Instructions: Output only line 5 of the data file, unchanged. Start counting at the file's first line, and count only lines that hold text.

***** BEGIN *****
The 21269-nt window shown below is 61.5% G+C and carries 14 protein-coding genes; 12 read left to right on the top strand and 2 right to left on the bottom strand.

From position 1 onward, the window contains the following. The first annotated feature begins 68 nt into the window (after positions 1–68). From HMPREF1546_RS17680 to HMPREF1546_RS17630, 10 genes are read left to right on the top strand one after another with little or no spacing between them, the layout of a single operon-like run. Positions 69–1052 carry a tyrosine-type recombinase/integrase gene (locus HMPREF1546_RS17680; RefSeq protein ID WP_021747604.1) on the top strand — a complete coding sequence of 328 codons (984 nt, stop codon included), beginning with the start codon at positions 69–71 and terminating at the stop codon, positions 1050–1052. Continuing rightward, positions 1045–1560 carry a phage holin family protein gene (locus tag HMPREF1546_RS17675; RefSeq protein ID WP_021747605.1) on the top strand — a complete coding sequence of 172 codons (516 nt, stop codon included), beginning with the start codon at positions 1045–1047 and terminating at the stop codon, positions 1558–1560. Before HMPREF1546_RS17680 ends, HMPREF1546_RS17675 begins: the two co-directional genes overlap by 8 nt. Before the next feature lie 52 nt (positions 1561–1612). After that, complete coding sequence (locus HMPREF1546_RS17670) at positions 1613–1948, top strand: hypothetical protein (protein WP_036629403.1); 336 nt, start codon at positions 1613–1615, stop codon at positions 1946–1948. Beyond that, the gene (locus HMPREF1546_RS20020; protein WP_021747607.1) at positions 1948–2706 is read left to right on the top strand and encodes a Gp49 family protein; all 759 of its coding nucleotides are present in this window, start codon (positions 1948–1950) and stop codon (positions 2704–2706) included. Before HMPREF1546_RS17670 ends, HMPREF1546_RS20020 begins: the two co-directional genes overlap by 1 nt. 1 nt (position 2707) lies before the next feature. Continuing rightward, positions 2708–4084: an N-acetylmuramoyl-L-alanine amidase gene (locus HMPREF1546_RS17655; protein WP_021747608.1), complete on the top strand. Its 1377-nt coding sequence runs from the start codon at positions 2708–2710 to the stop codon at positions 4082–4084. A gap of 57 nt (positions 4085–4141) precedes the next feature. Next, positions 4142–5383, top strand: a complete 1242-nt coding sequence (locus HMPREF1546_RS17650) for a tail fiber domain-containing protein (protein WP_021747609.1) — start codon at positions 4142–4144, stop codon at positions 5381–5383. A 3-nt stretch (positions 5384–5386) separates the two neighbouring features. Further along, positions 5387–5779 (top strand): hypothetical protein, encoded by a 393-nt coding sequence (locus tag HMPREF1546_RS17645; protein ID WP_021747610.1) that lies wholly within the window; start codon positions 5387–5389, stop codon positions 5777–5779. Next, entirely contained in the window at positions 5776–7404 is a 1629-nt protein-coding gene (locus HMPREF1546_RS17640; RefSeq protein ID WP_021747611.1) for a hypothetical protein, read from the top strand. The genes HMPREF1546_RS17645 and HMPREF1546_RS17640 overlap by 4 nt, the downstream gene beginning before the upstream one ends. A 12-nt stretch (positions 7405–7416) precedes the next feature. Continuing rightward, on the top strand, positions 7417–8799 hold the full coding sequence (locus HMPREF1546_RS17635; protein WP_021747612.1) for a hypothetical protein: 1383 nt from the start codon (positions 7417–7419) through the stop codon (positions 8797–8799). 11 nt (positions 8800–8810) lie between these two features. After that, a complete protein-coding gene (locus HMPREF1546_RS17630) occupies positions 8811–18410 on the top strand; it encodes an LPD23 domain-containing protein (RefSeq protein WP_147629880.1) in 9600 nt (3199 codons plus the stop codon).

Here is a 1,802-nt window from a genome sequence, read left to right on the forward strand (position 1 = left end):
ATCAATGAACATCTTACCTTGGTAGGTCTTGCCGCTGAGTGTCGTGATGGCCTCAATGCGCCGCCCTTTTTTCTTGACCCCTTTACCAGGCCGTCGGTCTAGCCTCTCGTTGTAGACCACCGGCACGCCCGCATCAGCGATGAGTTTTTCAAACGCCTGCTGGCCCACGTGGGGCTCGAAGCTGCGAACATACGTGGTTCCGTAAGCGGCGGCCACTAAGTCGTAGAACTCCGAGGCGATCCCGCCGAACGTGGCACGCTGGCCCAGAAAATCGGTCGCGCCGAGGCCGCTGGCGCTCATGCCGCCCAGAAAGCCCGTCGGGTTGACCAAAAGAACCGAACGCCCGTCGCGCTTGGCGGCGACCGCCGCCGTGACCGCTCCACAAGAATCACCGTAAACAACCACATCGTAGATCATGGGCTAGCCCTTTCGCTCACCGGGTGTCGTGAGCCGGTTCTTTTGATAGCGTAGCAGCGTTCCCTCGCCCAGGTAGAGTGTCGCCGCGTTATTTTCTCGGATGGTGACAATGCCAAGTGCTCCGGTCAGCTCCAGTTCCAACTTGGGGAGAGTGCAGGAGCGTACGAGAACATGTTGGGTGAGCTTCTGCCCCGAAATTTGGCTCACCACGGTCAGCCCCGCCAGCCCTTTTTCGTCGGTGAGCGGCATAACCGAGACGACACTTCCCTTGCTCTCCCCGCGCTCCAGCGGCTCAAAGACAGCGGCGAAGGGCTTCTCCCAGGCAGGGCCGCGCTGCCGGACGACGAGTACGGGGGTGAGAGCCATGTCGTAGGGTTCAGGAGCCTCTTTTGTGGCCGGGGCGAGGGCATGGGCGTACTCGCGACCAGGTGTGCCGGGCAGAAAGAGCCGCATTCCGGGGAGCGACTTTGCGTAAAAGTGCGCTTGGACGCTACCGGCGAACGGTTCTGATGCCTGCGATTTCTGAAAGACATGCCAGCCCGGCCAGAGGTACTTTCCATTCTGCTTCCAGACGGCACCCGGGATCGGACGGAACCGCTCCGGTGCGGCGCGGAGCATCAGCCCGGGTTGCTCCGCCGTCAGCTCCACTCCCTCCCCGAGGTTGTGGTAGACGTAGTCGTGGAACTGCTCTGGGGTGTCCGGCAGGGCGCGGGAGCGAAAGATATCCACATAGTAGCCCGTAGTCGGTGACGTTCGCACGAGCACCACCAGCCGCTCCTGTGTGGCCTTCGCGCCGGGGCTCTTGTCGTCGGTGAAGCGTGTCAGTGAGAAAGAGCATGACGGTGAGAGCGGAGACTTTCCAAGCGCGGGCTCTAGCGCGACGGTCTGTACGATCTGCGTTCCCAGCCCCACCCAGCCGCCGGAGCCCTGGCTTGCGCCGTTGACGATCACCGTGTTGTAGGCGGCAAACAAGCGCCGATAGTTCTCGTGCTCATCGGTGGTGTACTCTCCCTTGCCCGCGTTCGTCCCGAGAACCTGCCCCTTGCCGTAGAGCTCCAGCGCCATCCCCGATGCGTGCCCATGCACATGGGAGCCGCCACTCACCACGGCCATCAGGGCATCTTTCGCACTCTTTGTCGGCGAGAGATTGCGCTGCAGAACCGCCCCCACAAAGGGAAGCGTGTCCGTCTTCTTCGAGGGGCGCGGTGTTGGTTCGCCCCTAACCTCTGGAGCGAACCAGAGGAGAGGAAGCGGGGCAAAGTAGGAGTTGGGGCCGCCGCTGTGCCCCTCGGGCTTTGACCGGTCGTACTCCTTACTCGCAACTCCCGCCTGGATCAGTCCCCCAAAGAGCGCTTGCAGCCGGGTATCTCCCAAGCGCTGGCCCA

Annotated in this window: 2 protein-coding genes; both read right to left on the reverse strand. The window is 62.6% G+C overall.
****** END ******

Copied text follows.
Annotated in this window: 2 protein-coding genes; both read right to left on the reverse strand. The window is 62.6% G+C overall.